User can selected any portion to visualize its graph (and may compile and run it).

Fig. – Portion of code (line 8) in isolation mode



Nodable now handles 32bits integers. It may seem simple, but introducing integers from a software handling only double was not easy. Introducing a new number type involved to provide implicit cast to have a less verbose code and also to reuse existing (double-based) functions. I had to define how implicit cast would work and how to resolve function signatures.

In the next figure, we assign an integer (42) to the variable a which is a double. You can see in the graph, the literal 42 has a type int while variable d is a double.

Fig. – An integer literal is connected to a variable with type double.

After compiling and running, the variable d has the value 42 as a double.

Fig. – After execution, the integer literal is cast to a double.

Headless tests

Nodable now passes more complex tests, in the next figure you can see a conditional structure nested in a for a loop.

Fig. – Nodable test source code: a test using loop, conditions, and integers.

End to end tests

End to end tests can be run locally (hardware rendering) and on the GitHub CI (macOS, software rendering), reducing the number of manual operations required to test a minimum amount of the features.

Fig. – Example of an end to end test running Nodable and opening the 4 example files before to shutdown.
Fig. – Screenshots are taken during tests to control the UI look afterwards.

Version number

In order to check which version of Nodable runs, the CMake script adds build information during the build configuration. Nodable is now aware of its tag and its git commit hash.

The version is accessible on the startup menu, easy to get the right version of the source code to debug.

Operator bindings

In order to facilitate operator’s implementation binding (link a C++ function to a nodable function), I added a minimalist concept of operator ( symbol, type, and precedence). For example, in Fig. 1 I define the binary operator « + ». An operator is abstract, and is only useful to generate a correct graph, once we want to compile and run our program, we have to give an implementation for any couple of parameters we want to handle. You can see these implementations in Fig. 2. Then we bind the implementations to the operator by using the reflection system (highly inspired by RTTR), by specifying the function, the operator symbol, and the signature as arguments (since functions are polymorphic and/or uses templates, we have to give the exact signature).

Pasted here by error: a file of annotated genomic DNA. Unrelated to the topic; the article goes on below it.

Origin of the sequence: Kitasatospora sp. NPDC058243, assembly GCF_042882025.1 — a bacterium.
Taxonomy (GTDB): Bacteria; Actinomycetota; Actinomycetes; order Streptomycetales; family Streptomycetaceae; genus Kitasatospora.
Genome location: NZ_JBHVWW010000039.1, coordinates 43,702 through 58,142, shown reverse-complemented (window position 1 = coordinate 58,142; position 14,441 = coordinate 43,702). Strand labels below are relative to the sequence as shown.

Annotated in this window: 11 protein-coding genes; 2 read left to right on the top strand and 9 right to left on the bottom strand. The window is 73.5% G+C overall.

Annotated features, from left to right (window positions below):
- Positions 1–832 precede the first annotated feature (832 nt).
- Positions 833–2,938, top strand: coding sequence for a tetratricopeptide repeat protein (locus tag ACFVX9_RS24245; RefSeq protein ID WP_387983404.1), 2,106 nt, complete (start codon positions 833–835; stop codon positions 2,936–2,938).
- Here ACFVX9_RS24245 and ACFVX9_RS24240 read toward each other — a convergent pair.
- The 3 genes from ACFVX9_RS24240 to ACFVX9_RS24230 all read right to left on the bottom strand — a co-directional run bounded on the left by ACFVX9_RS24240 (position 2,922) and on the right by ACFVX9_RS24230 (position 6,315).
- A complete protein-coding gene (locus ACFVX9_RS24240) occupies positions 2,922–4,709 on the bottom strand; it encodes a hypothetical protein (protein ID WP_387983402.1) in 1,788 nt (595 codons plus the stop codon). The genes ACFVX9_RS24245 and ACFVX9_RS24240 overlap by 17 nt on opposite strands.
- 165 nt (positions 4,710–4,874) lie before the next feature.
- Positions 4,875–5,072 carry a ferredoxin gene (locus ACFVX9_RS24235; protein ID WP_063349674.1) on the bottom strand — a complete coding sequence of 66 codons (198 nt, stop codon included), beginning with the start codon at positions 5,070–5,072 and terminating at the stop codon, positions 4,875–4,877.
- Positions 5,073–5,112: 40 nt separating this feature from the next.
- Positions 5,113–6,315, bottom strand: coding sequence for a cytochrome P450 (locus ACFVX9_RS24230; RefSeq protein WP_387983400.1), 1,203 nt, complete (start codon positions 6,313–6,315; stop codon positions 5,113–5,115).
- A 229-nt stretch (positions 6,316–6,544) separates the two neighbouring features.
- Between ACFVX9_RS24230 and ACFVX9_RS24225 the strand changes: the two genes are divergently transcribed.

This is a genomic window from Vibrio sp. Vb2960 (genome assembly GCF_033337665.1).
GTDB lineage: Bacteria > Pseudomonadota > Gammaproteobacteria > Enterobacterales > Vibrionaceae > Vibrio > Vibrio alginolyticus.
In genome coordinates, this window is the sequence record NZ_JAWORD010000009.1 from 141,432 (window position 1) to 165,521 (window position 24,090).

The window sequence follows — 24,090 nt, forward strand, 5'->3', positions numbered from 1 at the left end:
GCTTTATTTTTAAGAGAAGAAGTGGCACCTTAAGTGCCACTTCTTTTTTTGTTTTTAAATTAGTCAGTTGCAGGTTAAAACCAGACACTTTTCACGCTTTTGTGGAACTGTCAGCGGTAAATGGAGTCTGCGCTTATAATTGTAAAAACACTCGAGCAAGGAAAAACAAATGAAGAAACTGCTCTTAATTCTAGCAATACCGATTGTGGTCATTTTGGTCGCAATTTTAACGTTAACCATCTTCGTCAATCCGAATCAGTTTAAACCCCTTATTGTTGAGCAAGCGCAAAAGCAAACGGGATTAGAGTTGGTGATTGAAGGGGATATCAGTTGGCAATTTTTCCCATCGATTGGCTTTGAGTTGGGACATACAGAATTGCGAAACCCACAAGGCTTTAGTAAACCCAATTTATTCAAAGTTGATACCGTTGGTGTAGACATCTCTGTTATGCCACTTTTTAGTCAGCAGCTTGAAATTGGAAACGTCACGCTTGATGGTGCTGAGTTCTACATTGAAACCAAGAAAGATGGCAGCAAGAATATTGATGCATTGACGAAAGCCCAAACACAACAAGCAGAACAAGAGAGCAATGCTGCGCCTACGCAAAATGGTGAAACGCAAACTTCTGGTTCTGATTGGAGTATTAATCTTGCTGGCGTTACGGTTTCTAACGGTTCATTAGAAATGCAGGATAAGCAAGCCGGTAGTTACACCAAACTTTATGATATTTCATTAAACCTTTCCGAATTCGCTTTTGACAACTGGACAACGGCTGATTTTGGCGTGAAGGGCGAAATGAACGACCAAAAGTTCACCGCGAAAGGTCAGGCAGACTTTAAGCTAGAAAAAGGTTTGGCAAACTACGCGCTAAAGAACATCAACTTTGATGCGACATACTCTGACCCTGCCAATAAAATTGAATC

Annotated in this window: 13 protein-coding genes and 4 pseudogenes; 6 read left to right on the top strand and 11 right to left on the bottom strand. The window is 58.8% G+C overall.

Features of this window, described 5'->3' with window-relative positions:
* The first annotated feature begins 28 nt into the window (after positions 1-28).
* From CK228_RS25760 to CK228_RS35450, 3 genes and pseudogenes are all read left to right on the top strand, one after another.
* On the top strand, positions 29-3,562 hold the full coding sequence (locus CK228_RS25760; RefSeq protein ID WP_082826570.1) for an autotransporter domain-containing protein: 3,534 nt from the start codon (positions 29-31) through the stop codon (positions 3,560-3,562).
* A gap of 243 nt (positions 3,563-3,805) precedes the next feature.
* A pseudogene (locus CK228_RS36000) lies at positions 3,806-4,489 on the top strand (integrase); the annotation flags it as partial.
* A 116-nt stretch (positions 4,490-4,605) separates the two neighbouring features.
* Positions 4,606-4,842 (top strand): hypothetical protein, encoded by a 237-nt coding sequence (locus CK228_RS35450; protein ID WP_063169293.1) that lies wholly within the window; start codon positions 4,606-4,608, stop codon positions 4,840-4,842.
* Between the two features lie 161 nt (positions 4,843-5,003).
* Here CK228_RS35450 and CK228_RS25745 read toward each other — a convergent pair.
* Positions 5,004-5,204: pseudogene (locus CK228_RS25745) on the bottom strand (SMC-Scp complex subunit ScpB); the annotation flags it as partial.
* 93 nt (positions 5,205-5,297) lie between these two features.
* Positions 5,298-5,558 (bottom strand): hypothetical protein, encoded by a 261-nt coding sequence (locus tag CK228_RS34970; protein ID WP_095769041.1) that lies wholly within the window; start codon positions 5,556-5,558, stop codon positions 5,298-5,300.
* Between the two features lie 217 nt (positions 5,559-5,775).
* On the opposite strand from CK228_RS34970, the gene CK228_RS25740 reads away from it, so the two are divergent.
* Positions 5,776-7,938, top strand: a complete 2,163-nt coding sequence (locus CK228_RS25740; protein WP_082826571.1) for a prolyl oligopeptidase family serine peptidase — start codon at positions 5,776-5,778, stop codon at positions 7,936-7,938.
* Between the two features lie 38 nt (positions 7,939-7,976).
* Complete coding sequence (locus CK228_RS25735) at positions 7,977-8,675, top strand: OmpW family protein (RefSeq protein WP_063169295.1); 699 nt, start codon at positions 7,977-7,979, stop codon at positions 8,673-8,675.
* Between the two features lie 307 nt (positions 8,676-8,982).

Fig. 1 – Line 107, the binary operator + is added to the language.
Fig. 2 – Implementations for the binary operator +.
Fig. 3 – Binding implementations to the corresponding operator symbol « + »


This version of Nodable does not contains major features from a user’s perspective, however the source code has been refactored to adapt to many situations (polymorphism, native function binding). I didn’t mentioned it, but the source code is now divided in 2 big sub-projects: a framework and nodable. This helped to setup end-to-end tests involving GUI and will allow me to make more reusable code.

Since there is now a small application framework in the repository, I am thinking in developing many small tools involving nodes based on it in the future.

From a technical perspective, I would like to get rid of any getters/setters, inheritance, and smart pointers unless it is the only choice. I also see the limits of implementing my own parser and virtual machine, but I found out fun to learn it by practice, as my goal is not to make a production tool, I might want to continue this way…

Download: https://github.com/berdal84/nodable/releases/tag/v0.9.12

Sources: https://github.com/berdal84/nodable/tree/v0.9.12